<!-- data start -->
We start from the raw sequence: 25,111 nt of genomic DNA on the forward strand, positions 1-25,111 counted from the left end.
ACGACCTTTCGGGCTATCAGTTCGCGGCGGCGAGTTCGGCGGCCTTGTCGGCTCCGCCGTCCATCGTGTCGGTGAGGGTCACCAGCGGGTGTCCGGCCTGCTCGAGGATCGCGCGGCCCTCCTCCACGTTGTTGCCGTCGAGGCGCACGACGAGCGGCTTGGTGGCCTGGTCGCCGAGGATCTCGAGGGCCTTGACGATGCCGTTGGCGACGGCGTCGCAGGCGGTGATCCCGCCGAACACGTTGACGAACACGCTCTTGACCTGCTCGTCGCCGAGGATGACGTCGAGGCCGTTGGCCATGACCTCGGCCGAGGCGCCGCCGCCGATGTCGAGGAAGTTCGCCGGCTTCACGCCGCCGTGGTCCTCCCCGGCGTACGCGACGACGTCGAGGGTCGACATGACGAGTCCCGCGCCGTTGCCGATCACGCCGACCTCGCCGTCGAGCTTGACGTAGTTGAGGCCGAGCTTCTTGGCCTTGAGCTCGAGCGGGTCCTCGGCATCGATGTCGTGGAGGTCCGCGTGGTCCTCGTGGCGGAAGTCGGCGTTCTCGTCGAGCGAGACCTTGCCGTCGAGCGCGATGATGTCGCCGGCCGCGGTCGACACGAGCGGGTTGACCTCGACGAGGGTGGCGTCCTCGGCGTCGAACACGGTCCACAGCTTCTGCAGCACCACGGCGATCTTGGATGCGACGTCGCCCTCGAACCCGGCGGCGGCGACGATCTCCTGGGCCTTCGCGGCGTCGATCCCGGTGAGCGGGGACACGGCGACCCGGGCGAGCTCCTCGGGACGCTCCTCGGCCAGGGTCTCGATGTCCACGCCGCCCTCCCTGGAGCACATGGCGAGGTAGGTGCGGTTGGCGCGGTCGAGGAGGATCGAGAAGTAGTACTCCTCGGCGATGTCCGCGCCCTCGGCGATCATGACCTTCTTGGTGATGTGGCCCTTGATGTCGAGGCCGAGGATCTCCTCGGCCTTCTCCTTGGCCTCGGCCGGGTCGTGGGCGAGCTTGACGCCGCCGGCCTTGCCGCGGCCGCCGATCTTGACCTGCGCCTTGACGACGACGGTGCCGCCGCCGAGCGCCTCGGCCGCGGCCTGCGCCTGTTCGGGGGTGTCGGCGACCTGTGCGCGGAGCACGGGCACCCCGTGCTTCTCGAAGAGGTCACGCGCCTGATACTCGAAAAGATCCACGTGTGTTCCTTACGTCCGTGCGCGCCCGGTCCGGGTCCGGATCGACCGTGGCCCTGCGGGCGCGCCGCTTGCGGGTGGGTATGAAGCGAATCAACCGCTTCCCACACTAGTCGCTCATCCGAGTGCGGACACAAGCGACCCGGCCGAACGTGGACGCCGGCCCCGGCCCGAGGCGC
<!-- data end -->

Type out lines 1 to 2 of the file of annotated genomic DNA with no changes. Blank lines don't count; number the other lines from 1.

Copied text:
We start from the raw sequence: 25,111 nt of genomic DNA on the forward strand, positions 1-25,111 counted from the left end.
ACGACCTTTCGGGCTATCAGTTCGCGGCGGCGAGTTCGGCGGCCTTGTCGGCTCCGCCGTCCATCGTGTCGGTGAGGGTCACCAGCGGGTGTCCGGCCTGCTCGAGGATCGCGCGGCCCTCCTCCACGTTGTTGCCGTCGAGGCGCACGACGAGCGGCTTGGTGGCCTGGTCGCCGAGGATCTCGAGGGCCTTGACGATGCCGTTGGCGACGGCGTCGCAGGCGGTGATCCCGCCGAACACGTTGACGAACACGCTCTTGACCTGCTCGTCGCCGAGGATGACGTCGAGGCCGTTGGCCATGACCTCGGCCGAGGCGCCGCCGCCGATGTCGAGGAAGTTCGCCGGCTTCACGCCGCCGTGGTCCTCCCCGGCGTACGCGACGACGTCGAGGGTCGACATGACGAGTCCCGCGCCGTTGCCGATCACGCCGACCTCGCCGTCGAGCTTGACGTAGTTGAGGCCGAGCTTCTTGGCCTTGAGCTCGAGCGGGTCCTCGGCATCGATGTCGTGGAGGTCCGCGTGGTCCTCGTGGCGGAAGTCGGCGTTCTCGTCGAGCGAGACCTTGCCGTCGAGCGCGATGATGTCGCCGGCCGCGGTCGACACGAGCGGGTTGACCTCGACGAGGGTGGCGTCCTCGGCGTCGAACACGGTCCACAGCTTCTGCAGCACCACGGCGATCTTGGATGCGACGTCGCCCTCGAACCCGGCGGCGGCGACGATCTCCTGGGCCTTCGCGGCGTCGATCCCGGTGAGCGGGGACACGGCGACCCGGGCGAGCTCCTCGGGACGCTCCTCGGCCAGGGTCTCGATGTCCACGCCGCCCTCCCTGGAGCACATGGCGAGGTAGGTGCGGTTGGCGCGGTCGAGGAGGATCGAGAAGTAGTACTCCTCGGCGATGTCCGCGCCCTCGGCGATCATGACCTTCTTGGTGATGTGGCCCTTGATGTCGAGGCCGAGGATCTCCTCGGCCTTCTCCTTGGCCTCGGCCGGGTCGTGGGCGAGCTTGACGCCGCCGGCCTTGCCGCGGCCGCCGATCTTGACCTGCGCCTTGACGACGACGGTGCCGCCGCCGAGCGCCTCGGCCGCGGCCTGCGCCTGTTCGGGGGTGTCGGCGACCTGTGCGCGGAGCACGGGCACCCCGTGCTTCTCGAAGAGGTCACGCGCCTGATACTCGAAAAGATCCACGTGTGTTCCTTACGTCCGTGCGCGCCCGGTCCGGGTCCGGATCGACCGTGGCCCTGCGGGCGCGCCGCTTGCGGGTGGGTATGAAGCGAATCAACCGCTTCCCACACTAGTCGCTCATCCGAGTGCGGACACAAGCGACCCGGCCGAACGTGGACGCCGGCCCCGGCCCGAGGCGC